Hexxeh's Blog - Home of…um, well, Hexxeh… The War On Cyber CyberTerrorists - The War On Cyber: CyberTerrorists - The War On Cyber Join us now to get access to all our features. Once registered and logged in, you will be able to create topics, post replies to existing threads, give reputation to your fellow members, get your own private messenger, and so, so much more. Subscribe to topics and forums to get automatic updates Welcome to CyberTerrorists - The War On Cyber, like most online communities you must register to view or post in our community, but don't worry this is a simple free process that requires minimal information. Looking for Developers !! Autodesk Revit Structure 2012 Build 2315 + Portable by Today, 05:46 AM Application Pack for iPad and iPhone by Today, 05:16 AM p777 God z da Shortest distance from Zero to INFiNiTY.........!!! locon i want access to TRACK2.NAME ONLINE DUMP SHOP Toggle this category ..:: CT Global Rules, Announcements, News & Feedback ::.. Forum Rules & Announcement, Read RULES before Posting any kind of thing here.
KaKaRoTo's Blog 2600: The Hacker Quarterly hackhaven Zone-H.org - Unrestricted information Digital Security Research Group Patator – Le logiciel de bruteforce universel Patator – Le logiciel de bruteforce universel Si vous souhaitez tester la force de vos mots de passe afin de déterminer si un hacker chinois peut peut en venir à bout avec un simple bruteforce, il vous faut : Des dictionnairesPythonEt un patator ! Ou plutôt Patator, un script python mis au point par Sébastien Macke, capable de bruteforcer un peu tout et n'importe quoi, que ce soit SSH, SMTP, MySQL, VNC et même les fichiers zip et les DNS (c'est à dire pour débusquer certains sous-domaines inconnus). Le script est téléchargeable ici. Pour les dictionnaires, je vous recommande d'en récupérer ici, mais sinon, y'en a plein sur le net (et des outils pour les générer aussi). Faites-en bon usage. Photo et source Vous avez aimé cet article ?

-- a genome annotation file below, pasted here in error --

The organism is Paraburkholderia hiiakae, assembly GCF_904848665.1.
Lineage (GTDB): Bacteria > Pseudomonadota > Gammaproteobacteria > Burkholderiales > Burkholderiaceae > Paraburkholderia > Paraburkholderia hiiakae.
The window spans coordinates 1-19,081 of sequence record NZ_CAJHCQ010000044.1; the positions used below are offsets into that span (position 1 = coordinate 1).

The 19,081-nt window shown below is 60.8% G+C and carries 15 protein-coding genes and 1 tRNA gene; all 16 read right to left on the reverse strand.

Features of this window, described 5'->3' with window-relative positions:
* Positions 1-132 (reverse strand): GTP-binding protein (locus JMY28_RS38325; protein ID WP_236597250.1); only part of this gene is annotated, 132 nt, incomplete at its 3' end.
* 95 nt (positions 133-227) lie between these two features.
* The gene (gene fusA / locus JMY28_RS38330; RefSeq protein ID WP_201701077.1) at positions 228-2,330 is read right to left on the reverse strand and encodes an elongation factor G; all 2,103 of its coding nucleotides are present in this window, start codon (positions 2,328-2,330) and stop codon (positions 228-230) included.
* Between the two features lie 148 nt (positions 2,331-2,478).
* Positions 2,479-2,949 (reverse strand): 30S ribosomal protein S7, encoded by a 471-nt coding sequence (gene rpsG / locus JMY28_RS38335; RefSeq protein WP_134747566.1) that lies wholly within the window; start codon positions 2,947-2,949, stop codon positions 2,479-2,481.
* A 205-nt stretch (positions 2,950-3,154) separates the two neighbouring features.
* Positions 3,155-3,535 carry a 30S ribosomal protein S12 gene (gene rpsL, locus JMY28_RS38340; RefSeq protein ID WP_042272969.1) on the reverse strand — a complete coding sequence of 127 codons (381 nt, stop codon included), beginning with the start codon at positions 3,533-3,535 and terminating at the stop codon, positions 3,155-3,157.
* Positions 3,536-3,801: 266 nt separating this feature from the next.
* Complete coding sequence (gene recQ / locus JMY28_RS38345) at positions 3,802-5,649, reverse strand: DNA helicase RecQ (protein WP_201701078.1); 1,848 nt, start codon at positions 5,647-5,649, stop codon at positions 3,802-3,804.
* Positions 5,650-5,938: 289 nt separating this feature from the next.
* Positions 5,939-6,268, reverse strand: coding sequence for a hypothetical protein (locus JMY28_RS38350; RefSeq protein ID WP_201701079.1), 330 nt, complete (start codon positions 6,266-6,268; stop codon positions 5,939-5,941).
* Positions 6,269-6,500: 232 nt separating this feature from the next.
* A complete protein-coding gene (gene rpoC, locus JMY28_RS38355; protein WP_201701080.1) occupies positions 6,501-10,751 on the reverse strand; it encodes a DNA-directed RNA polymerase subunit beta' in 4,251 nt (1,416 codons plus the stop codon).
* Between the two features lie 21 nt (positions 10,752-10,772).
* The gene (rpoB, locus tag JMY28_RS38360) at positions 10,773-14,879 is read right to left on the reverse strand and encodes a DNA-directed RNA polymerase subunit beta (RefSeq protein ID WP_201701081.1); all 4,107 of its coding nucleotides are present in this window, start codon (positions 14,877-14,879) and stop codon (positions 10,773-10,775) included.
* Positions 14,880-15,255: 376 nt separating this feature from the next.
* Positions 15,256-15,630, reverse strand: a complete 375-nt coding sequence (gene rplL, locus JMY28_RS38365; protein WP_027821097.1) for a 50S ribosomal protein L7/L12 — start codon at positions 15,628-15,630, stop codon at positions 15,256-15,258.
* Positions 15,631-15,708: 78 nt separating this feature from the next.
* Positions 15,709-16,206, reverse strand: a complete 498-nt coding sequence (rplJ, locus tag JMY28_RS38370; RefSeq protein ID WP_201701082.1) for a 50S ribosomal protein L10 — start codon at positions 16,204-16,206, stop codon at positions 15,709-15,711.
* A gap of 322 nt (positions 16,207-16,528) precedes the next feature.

Malicious Linux Commands - From (This article was originally published in Ubuntu Forums but was removed there. Ubuntuguide feels that knowledge about these risks is more important than any misguided attempts to "protect the public" by hiding their potential dangers or protect the (K)Ubuntu/Linux image. ATTENTION: It is worthwhile to have some basic awareness about malicious commands in Linux. It is also worthwhile to always enable a Kubuntu screensaver or Ubuntu screensaver with a password so that a casual passerby is not able to maliciously execute one of these commands from your keyboard while you are away from your computer. When in doubt as to the safety of a recommended procedure or command, it is best to verify the command's function from several sources, such as from readily available documentation on Linux commands (e.g. manpages). Here are some common examples of dangerous commands that should raise a red flag. Delete all files, delete current directory, or delete visible files in current directory rm -r or
iSecur1ty - مجتمع للهاكر الأخلاقي وخبراء الحماية Google Dorks cache: If you include other words in the query, Google will highlight those words within the cached document. For instance, [cache:www.google.com web] will show the cached content with the word “web” highlighted. This functionality is also accessible by clicking on the “Cached” link on Google’s main results page. The query [cache:] will show the version of the web page that Google has in its cache. For instance, [cache:www.google.com] will show Google’s cache of the Google homepage. link: The query [link:] will list webpages that have links to the specified webpage. related: The query [related:] will list web pages that are “similar” to a specified web page. info: The query [info:] will present some information that Google has about that web page. define: The query [define:] will provide a definition of the words you enter after it, gathered from various online sources. stocks: site: If you include [site:] in your query, Google will restrict the results to those websites in the given domain.